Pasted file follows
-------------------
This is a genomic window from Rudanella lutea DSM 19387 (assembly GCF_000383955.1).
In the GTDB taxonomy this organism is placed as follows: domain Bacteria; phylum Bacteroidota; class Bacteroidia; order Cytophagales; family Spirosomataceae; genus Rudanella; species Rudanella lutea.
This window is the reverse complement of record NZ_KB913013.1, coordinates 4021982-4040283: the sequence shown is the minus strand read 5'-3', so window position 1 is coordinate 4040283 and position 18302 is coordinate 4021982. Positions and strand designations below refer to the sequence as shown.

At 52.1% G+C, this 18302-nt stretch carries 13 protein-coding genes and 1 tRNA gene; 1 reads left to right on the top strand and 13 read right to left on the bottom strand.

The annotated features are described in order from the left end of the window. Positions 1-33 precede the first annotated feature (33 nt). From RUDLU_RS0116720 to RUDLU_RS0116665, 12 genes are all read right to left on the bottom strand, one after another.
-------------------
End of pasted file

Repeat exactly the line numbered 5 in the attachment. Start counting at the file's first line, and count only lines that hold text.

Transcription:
The annotated features are described in order from the left end of the window. Positions 1-33 precede the first annotated feature (33 nt). From RUDLU_RS0116720 to RUDLU_RS0116665, 12 genes are all read right to left on the bottom strand, one after another.